With Mother’s Day coming up soon, I look back to memories of growing up and the influence of all the females in my life. Many of whom are no longer here.
There were aunts, teachers (mostly nuns), cousins and, of course, my mother and my grandmother. As the youngest grandchild of 7 with a Mom that worked, I spent a lot of time being taken care of by my grandmother, affectionately known as Babci (Babcia means grandmother in Polish).
I looked up to my Babci and Mom and learned so much from them (that’s Babci, Mom & me in the photo). Today, I reflect on what’s important to me now, how I spend my time, what I have in my life, and see how that relates to what I witnessed as a child and teenager growing up around them. I’m so proud of the influence they had on me and how that has benefited my life.
Three areas in particular stand out…
Gardening and nature to stay grounded
I love gardening, all things plants, flowers, and visiting Botanical Gardens when traveling too. In fact, I spent last weekend traveling to 2 large botanical gardens with friends and had a fabulous time! Sunburned, allergies in full effect from the spring pollen, tired and sore from 6+ hours of walking around each day plus 2.5 hours in the car to get there and back, but my heart is full and soul fulfilled.
Babci had a wood shelf with 3 levels of snake plants on the back porch. If my memory serves, she probably had 15-20 plants in total. She’d take a coffee cup, the biggest one they had, and would sip the water into her mouth then blow it out over the plants to mist them – her mouth was the original plant mister.
One day I saw her through the window, she was on the back porch crying. I was little and immediately thought something was wrong. Turns out she was grating horseradish root! Even though she was out on the porch in the fresh air, it still caused her to cry. Cross my heart it seemed way worse than when she chopped onions!
The importance of daily rituals and routines for personal and spiritual development
I love to visit churches and sacred sites when I travel to new places – there’s something so peaceful and reverent about them.
Growing up I had a strong influence from both my Babci and Mom when it comes to spirituality, dedication, devotion, daily and weekly practices. They both prayed and attended church on a regular basis.
When my grandmother couldn’t attend church anymore because she was no longer able to walk, I remember her caretaker would carry her into the kitchen, placing her in a chair. And on the kitchen table would be a stack of prayer cards and prayer books.
Babci would spend hours everyday, meticulously going through each prayer card and prayer book pages, silently praying for everyone and everything.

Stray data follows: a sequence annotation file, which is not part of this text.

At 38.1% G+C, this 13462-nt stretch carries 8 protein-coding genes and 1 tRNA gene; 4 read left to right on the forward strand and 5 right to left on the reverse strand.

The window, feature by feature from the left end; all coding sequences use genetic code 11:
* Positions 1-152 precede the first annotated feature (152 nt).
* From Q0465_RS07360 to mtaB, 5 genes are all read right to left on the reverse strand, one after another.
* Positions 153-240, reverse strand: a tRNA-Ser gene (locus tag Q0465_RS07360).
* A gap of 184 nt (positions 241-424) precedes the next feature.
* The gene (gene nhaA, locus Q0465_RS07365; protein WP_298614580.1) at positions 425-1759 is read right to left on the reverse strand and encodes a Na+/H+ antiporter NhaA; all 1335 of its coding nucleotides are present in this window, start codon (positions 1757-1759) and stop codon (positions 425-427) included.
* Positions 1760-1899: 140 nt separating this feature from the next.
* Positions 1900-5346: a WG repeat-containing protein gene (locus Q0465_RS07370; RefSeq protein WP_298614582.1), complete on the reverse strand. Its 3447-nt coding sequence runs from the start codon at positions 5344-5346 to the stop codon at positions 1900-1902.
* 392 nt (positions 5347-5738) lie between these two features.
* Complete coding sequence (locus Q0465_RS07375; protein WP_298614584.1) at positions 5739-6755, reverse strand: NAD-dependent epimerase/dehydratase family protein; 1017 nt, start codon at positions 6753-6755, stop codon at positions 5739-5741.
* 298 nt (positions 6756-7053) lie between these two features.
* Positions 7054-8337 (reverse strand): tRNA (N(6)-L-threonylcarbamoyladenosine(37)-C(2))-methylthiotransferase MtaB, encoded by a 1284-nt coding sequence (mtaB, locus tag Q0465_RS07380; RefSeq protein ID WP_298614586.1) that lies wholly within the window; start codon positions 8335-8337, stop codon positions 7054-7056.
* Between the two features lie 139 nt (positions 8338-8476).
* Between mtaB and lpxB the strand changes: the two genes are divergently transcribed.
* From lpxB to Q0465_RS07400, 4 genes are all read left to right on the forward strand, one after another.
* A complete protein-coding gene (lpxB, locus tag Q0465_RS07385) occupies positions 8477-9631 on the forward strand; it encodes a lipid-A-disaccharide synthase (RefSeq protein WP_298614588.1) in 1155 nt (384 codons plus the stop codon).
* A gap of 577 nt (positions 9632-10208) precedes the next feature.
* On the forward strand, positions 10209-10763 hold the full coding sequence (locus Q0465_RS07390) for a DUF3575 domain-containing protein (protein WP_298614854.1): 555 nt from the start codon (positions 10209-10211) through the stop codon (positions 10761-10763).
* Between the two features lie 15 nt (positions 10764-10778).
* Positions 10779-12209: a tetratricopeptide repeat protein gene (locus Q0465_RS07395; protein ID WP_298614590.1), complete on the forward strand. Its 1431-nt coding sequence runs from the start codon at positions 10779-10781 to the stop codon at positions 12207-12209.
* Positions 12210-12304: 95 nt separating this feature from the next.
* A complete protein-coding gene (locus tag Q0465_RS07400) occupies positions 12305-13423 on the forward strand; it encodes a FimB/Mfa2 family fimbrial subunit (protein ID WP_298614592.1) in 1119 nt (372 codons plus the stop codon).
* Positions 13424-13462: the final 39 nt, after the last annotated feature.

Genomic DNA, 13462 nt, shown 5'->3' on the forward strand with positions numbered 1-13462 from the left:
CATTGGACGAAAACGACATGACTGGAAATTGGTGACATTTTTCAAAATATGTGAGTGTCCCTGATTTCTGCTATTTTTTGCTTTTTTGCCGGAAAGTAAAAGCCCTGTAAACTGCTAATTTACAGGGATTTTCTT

This was her daily practice, her morning routine and later in the day, her afternoon routine.
There were many spirituality influences too, these one stand out the most in this moment: statues of Holy Mary on the dresser with a large rosary draped around her neck, holy pictures of angels, archangels, popes and saints on the wall and in picture frames propped up on the furniture, a last supper picture near the dining table with palms from Palm Sunday positioned behind it – which we’d replace every year with new palms.
Strong work ethic supporting connection and purpose in life
Babci was a cleaning lady at the local hospital. She didn’t speak English and would walk miles to get there and walk miles to return home. She was doing important work to keep the hospital clean.
Mom also worked in the medical field as an x-ray tech at a doctors office, while working at the hospital on weekends to get her foot in the door. Then she went full time at the hospital when the doctor retired. She was so smart… always planning, strategizing and putting in the work.
Mom was always connecting with others and helping patients directly. And after the long work days, she would go to Babci’s to check in on her. And travel to see Dziadzi, my grandfather, in the nursing home in another town. Then finally home to us kids who were now junior high and high schoolers to take care of us. Grocery shopping happened in between all of that, and preparing meals for my Dad and us – or at least making sure the fridge was full.
These amazing ladies not only taught me the grace of kindness and compassion, but also the importance of daily rituals and routines for personal and spiritual development.
While my personal practices today may look different than theirs, I’m so grateful for how they infused this dedication into my life. From my journaling to my Reiki practices, and my meditation practice – when it’s that time of day, these memories often flood back.
Wishing a Happy Mother’s Day to you and yours.